In 1998, Dr. Wilson coined the term ‘adrenal fatigue’ to identify below optimal adrenal function resulting from stress and distinguish it from Addison’s disease. With a researcher’s grasp of science and a clinician’s understanding of its human impact, Dr. Wilson has helped many physicians understand the physiology behind and treatment of various health conditions. Dr. Wilson has three doctorates and two master’s degrees, all in different health-related disciplines. He received his Ph.D. in Human Nutrition from the University of Arizona, with minors in Immunology, Microbiology, Pharmacology and Toxicology, and research in Cellular Immunology. His doctorates in Chiropractic Medicine and Naturopathic Medicine are from the Canadian Memorial Chiropractic College and the Ontario College of Naturopathic Medicine (CCNM). As one of the 14 founding members of CCNM, now the largest Naturopathic College in the world, Dr. Wilson has long been on the forefront of alternative medicine. For over twenty-five years, he was in private practice in Canada and the United States.


Stress Busting Meal Plan

By Natural Partners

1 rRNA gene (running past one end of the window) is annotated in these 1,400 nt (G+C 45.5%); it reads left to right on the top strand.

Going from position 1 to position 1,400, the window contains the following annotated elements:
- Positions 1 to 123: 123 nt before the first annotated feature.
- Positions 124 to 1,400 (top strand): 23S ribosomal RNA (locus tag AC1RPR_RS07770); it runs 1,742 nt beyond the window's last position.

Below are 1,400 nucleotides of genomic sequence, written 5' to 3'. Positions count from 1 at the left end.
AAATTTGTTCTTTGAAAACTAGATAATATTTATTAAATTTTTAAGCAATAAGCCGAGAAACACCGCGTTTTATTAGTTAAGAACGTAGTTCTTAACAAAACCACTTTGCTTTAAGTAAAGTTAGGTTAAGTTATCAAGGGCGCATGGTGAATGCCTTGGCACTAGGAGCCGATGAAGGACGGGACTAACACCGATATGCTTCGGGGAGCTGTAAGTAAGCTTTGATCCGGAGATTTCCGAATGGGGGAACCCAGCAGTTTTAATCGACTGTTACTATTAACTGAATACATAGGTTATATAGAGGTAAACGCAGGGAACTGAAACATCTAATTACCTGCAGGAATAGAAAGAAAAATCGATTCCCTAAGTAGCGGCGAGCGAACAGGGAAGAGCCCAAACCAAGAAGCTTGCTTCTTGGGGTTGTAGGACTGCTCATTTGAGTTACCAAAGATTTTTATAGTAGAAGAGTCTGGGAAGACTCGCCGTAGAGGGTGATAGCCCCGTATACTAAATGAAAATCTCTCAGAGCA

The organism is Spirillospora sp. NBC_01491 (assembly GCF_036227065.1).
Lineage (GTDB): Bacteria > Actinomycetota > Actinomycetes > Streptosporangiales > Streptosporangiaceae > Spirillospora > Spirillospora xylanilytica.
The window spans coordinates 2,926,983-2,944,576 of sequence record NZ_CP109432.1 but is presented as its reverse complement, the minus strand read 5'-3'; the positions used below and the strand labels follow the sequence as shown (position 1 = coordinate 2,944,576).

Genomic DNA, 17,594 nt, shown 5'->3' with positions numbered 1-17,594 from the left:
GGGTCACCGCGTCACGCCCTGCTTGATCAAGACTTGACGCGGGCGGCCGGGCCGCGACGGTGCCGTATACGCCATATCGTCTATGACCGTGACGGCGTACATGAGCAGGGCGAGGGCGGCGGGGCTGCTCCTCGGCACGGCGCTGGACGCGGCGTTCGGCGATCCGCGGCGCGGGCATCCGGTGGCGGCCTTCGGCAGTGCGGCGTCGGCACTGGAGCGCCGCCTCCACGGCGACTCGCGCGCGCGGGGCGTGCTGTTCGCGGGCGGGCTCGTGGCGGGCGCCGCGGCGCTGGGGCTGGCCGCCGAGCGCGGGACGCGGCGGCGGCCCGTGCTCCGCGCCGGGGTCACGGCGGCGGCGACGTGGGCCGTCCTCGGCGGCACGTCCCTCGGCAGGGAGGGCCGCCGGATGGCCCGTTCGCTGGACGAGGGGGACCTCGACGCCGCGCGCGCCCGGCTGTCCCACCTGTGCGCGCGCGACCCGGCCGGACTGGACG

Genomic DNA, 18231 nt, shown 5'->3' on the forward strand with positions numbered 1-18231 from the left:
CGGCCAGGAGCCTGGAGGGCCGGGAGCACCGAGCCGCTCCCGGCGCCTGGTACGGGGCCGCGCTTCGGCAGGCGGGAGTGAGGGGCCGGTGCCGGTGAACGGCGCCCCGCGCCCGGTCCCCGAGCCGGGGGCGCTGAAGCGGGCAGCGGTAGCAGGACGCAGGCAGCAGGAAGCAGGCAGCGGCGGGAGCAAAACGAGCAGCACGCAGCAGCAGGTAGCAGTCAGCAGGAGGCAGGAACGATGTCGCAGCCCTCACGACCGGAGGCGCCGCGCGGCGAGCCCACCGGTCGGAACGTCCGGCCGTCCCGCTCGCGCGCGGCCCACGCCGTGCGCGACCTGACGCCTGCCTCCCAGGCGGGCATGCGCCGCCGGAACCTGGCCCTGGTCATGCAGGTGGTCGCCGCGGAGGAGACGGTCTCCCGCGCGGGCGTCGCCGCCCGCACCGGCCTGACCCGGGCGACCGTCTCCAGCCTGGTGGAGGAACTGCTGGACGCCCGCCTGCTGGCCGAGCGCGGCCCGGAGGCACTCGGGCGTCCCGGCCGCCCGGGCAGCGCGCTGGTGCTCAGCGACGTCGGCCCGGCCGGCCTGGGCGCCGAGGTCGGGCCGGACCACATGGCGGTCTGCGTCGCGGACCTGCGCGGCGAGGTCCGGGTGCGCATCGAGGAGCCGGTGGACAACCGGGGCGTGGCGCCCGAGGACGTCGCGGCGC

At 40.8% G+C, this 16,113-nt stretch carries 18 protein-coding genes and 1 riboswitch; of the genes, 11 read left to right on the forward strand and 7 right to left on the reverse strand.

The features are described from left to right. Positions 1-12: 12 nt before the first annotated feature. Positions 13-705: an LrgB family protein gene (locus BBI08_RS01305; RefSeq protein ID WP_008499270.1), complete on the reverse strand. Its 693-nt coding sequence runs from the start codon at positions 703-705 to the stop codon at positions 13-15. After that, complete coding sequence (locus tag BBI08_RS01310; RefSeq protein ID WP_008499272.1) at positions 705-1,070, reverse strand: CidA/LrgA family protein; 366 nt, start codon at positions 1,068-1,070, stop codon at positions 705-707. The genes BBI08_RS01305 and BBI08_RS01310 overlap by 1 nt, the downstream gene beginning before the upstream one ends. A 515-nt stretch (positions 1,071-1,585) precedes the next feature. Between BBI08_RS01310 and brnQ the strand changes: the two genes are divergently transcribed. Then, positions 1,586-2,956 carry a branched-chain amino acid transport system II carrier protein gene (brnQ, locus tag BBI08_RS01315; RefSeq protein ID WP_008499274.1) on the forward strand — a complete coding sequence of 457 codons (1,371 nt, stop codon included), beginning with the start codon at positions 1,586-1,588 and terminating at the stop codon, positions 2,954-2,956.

Stress is a part of our daily lives, sometimes things are out of our control and sometimes we create our own stress. One thing that we can control is what we eat, so we devised a meal plan for you that will provide all of the essential nutrients you need to help keep your cool. If you are finding yourself overly-stressed, try some of these recipes instead of your go-to comfort foods and bask in the rewards.

Breakfast

Coconut Banana Chia Pudding  

½ cup white chia seeds

2 1/12 cups organic full fat coconut milk

2 whole bananas

1 teaspoon cinnamon

1 pink sea salt

Unsweetened coconut flake for garnish if desired

In a bowl, mix together the chia and coconut milk. Cover and let it sit in the fridge at least 2 hours, but preferable overnight. When the seeds have rehydrated, stir well to make sure it is even. If the mix is too thick, add another dash of coconut milk, but it should be pudding consistency.